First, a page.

As mentioned in the full review, the LDS5540ST did a good job overall. Even with the differences between the two passes of the same cycle, most of the soils were removed. This even included most of the spinach, and what’s even more impressive was how little of it got sprayed on to the other dishes. Generally, the quicker the cycle, the worse it performed, but none of the scores were disappointing.

The LDS5540ST’s Power Scrub cycle is a real bruiser, taking out nearly every stain we threw at it. Even the baked-on lasagna and burnt cheese were removed, but there was a little trouble with the burnt sugar. The amount of time and electricity this cycle consumes is a bit prohibitive, meaning you’ll only want to use the Power Scrub for the dirtiest of jobs.

Your wallet will feel it, too.

The LDS5540ST is an expensive machine to run. Much of that has to do with the long cycle times and the large amount of electricity consumed. The Normal cycle, the one you are expected to use most often, consumed a whopping 0.97 kWh of electricity. We’ve seen Heavy cycles on other machines that didn’t even use that much. Combined with water costs, we’re estimating that each Normal run will cost you about 15 cents. The Power Scrub is the worst offender, using 8.35 gallons of hot water and 1.49 kWh of electricity, adding up to a cost of 27 cents per run. If you are concerned about your utility costs, the LDS5540ST may not be your top choice, as we’ve estimated the annual running cost to be $37.53.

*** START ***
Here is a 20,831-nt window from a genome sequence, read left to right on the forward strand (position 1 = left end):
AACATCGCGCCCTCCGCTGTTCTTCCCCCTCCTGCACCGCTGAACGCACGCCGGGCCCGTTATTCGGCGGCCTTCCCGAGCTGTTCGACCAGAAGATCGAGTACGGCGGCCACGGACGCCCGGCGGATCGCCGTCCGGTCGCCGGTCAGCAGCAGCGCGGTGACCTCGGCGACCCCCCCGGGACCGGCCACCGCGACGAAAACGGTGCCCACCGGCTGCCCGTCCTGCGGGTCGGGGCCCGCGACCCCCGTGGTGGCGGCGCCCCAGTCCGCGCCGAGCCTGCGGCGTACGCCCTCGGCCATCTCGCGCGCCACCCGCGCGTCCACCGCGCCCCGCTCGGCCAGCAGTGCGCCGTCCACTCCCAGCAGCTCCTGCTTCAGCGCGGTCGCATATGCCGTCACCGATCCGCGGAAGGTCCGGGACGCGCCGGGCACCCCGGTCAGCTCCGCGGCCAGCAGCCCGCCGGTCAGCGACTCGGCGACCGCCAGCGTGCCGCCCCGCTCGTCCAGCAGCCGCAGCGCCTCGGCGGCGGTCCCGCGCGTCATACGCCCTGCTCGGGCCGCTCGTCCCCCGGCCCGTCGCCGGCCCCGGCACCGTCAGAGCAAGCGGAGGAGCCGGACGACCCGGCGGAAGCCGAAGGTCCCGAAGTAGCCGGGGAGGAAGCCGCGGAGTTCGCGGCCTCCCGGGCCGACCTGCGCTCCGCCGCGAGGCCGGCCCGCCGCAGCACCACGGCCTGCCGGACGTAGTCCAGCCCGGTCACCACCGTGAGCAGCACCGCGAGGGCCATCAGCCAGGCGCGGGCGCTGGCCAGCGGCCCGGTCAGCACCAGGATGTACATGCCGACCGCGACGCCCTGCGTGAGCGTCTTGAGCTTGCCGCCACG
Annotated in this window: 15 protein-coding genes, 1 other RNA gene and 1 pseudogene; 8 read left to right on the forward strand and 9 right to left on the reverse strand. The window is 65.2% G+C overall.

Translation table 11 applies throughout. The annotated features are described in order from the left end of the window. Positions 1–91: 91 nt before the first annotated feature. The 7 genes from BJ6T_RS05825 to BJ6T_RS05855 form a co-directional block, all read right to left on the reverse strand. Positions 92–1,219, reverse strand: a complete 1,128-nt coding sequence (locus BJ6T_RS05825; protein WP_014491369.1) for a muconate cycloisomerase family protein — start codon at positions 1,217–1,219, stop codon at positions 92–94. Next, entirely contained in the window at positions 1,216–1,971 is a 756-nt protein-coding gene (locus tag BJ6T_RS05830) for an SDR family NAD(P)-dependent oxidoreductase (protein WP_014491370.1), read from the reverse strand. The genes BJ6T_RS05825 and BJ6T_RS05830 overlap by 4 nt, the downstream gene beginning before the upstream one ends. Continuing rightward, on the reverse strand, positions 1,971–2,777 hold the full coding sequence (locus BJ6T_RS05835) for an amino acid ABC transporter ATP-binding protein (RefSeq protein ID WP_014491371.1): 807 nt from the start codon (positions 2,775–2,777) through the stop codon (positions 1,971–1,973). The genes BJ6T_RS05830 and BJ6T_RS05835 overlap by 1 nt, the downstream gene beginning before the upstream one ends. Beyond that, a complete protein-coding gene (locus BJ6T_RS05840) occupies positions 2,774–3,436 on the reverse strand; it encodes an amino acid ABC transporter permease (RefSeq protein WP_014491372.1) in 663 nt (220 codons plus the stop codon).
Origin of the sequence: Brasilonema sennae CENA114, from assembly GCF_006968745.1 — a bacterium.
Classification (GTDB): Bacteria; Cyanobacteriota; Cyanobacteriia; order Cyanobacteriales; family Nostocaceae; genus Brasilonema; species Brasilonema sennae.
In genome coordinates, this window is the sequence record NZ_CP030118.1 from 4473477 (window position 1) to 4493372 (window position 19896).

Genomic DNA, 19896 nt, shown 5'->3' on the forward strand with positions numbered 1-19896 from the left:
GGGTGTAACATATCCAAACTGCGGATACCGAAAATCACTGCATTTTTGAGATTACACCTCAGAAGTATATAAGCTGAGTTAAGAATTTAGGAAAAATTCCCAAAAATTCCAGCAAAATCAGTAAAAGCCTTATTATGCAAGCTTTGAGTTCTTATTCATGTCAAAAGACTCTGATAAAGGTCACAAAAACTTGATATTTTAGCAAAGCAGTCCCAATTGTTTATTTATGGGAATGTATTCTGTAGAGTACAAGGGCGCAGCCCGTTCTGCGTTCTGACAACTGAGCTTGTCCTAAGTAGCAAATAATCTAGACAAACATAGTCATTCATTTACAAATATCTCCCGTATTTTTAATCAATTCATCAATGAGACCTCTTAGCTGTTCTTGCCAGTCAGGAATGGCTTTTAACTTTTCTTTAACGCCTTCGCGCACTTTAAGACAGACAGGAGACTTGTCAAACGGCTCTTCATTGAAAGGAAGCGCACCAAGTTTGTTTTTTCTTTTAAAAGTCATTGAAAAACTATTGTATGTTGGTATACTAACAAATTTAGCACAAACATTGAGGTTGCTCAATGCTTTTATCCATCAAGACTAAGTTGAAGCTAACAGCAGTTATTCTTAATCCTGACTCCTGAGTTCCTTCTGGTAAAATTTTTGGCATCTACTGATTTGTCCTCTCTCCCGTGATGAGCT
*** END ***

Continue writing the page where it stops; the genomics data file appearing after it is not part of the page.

Highly adjustable and plenty of space.

The LDS5540ST is quite roomy and highly adjustable. We were able to fit 11 place settings and a serving setting. As mentioned in the full review, every row of tines on the bottom rack could be folded down. The high degree of adjustability combined with the spacious interior makes it possible to fit just about anything.

Meet the tester

Johnny Yu

Johnny Yu

Staff Writer

@ReviewedHome

Johnny Yu writes news, features, and reviews for Reviewed.com. He graduated from U-Mass Boston with a Bachelor's in Social Psychology and spends much of his free time expanding his gaming horizons. Sometimes, he does his laundry at work.

See all of Johnny Yu's reviews